Flamenco Electro is a voyage from virtuoso to electro that made its world premiere at Adelaide Fringe 2024

Flamenco Electro
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Flamenco Electro took audiences on a Spanish voyage from traditional virtuoso flamenco to flamenco electro passing by progressive flamenco along the way in its world premiere season at Adelaide Fringe 2024.

Flamenco Electro

The show has six people on stage, sitting in a semi-circle, with the musicians on stage right and the singer and dancers seated to stage left. Mike Rizk leads the music and the show with his explanations of what we are about to hear. It was really interesting to hear the familiar flamenco sounds at the beginning of the show to the completely different electro sounds in the latter part.


Mike Rizk on guitar throughout the show is accompanied by two other musicians – another Mike (Hewett) on all things electro (synth, samples and loops), and a percussionist, Peter Micos. We were at times mesmerised by the way he appeared to be turning the maraca like instrument as if winding up a toy.


The singer for the Adelaide Fringe 2024 season of Flamenco Electro was ‘The Voice’ finalist Claudia Migliaccio. Unfortunately, her singing was often drowned out by the musicians so we were unable to fully appreciate it at times. It would be better to have their mics turned down so that she could truly shine. She lent her voice to the electro section of the evening and her vocals paired with the electronic take on flamenco was reminiscent of 90s house.


Most, if not all of the compositions that comprised the electro flamenco, also known as flamenco house, section of the show are Mike Rizk’s own and he swims in a very small pool of artists performing and making that style of music. We could easily see it being played in clubs.


For the Adelaide Fringe shows, Flamenco Electro had local dancers Poppy Arbuckle, performing traditional flamenco, and Rhianna Dunaiski offering very contemporary dance. Poppy dressed in a vibrant green flamenco dress opens dancing to the first virtuoso number. It felt like she was a little reserved and we would have liked to have seen Poppy find her inner voice and display the strong attitude associated with female flamenco dancers. As with Claudia being drowned out, we would have liked to have been able to hear the furious tapping of Poppy’s shoes more.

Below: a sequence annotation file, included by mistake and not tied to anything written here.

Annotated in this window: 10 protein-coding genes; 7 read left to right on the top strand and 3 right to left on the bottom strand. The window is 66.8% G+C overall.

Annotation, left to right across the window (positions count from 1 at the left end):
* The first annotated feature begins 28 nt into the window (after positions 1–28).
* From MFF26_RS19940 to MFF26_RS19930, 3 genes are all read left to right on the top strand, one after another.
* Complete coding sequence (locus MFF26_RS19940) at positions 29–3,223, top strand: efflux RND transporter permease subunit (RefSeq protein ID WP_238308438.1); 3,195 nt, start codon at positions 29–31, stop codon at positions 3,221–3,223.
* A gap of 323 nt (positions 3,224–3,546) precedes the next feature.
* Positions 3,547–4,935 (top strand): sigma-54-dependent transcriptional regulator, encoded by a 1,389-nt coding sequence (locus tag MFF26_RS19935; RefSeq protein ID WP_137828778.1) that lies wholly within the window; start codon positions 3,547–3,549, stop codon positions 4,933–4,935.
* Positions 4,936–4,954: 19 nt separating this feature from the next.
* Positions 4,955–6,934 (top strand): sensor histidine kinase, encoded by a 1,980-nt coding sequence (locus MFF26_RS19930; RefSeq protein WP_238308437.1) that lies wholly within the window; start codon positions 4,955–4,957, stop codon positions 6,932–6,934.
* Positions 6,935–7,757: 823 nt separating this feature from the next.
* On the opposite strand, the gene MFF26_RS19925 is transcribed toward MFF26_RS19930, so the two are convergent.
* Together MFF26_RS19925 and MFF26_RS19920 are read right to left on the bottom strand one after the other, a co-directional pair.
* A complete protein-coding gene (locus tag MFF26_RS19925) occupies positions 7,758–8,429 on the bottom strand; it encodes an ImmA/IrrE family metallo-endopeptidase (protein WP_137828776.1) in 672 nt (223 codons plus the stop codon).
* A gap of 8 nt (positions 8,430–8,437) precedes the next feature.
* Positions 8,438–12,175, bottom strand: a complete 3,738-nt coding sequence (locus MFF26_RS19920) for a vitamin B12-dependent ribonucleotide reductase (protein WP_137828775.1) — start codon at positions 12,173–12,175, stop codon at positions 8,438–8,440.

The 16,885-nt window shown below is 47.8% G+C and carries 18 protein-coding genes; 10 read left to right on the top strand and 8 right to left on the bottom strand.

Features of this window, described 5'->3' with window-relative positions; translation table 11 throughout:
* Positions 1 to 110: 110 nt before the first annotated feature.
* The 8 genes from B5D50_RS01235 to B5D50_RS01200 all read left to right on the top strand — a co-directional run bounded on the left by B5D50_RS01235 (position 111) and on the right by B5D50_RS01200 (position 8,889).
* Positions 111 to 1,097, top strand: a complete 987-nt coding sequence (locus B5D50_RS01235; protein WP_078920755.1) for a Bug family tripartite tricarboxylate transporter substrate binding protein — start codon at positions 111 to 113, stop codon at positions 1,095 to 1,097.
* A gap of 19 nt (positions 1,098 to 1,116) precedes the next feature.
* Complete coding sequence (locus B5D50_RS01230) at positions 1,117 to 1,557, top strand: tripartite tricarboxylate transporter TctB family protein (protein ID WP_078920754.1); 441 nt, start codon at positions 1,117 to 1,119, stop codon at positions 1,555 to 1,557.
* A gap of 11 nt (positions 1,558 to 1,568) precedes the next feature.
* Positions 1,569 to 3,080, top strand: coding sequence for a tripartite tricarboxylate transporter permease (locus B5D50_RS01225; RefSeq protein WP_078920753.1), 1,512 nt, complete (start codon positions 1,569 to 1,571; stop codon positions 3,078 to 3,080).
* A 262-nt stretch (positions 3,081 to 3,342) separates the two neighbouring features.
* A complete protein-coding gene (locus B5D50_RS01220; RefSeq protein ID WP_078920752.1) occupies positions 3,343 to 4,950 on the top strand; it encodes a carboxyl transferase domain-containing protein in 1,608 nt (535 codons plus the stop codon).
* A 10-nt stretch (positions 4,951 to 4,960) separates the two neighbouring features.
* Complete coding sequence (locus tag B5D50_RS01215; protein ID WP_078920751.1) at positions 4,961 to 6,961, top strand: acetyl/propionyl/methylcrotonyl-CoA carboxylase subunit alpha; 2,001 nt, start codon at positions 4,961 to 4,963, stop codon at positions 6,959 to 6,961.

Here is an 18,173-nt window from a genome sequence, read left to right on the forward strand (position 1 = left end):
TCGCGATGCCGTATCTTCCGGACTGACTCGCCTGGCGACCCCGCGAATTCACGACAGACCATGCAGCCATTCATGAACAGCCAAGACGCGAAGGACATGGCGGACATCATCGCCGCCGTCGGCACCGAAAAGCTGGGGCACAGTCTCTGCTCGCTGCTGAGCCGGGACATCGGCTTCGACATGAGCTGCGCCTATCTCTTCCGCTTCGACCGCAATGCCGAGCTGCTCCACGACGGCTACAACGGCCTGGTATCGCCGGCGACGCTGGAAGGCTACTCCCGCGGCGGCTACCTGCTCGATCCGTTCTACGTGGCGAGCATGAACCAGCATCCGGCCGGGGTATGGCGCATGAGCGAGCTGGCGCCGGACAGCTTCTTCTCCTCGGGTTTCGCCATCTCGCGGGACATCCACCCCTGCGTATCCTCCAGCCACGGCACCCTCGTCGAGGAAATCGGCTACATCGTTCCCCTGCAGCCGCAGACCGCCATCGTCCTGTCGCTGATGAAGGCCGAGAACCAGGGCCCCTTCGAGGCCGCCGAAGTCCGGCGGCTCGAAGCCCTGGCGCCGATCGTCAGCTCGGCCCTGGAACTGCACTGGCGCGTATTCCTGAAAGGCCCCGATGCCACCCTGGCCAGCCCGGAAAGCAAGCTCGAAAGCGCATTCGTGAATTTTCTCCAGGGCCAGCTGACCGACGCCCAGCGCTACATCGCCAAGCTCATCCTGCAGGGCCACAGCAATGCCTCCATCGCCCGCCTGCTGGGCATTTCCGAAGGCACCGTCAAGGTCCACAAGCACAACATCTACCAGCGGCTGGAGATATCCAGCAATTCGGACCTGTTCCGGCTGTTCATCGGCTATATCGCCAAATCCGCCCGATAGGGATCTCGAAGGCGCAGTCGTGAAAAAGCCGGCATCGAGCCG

The contemporary dance performed by Rhianna was a stark contrast to the flamenco. Wearing a black fitted top and black pants, she commanded the stage making full use of the whole space when she performed. Her movements were incredibly fluid. It was interesting seeing such a modern dance compared with the traditional. We would have liked to see both Poppy and Rhianna share the stage throughout the show rather than just for the final number to truly see the contrasting styles side by side rather than performed to different songs.


Overall, Flamenco Electro was a good show with a lot of promise. There are the mentioned parts that could be tuned up. The Adelaide Fringe 2024 season was the world premiere so the show is only in its infancy.


Matilda Marseillaise was a guest of Mike Rizk


The Adelaide Fringe season of Flamenco Electro has now concluded.


Discover Adelaide Fringe shows with French and Francophone links here and French clown school trained artists performing at this year’s Fringe here.

Read our interviews with Mikael Bres, Chinese pole artist from the show Limbo: The Return and with Antoine from Cirque Alfonse’s show Animal


For events with French and Francophone links happening all across Australia this month, check out our What’s on in February

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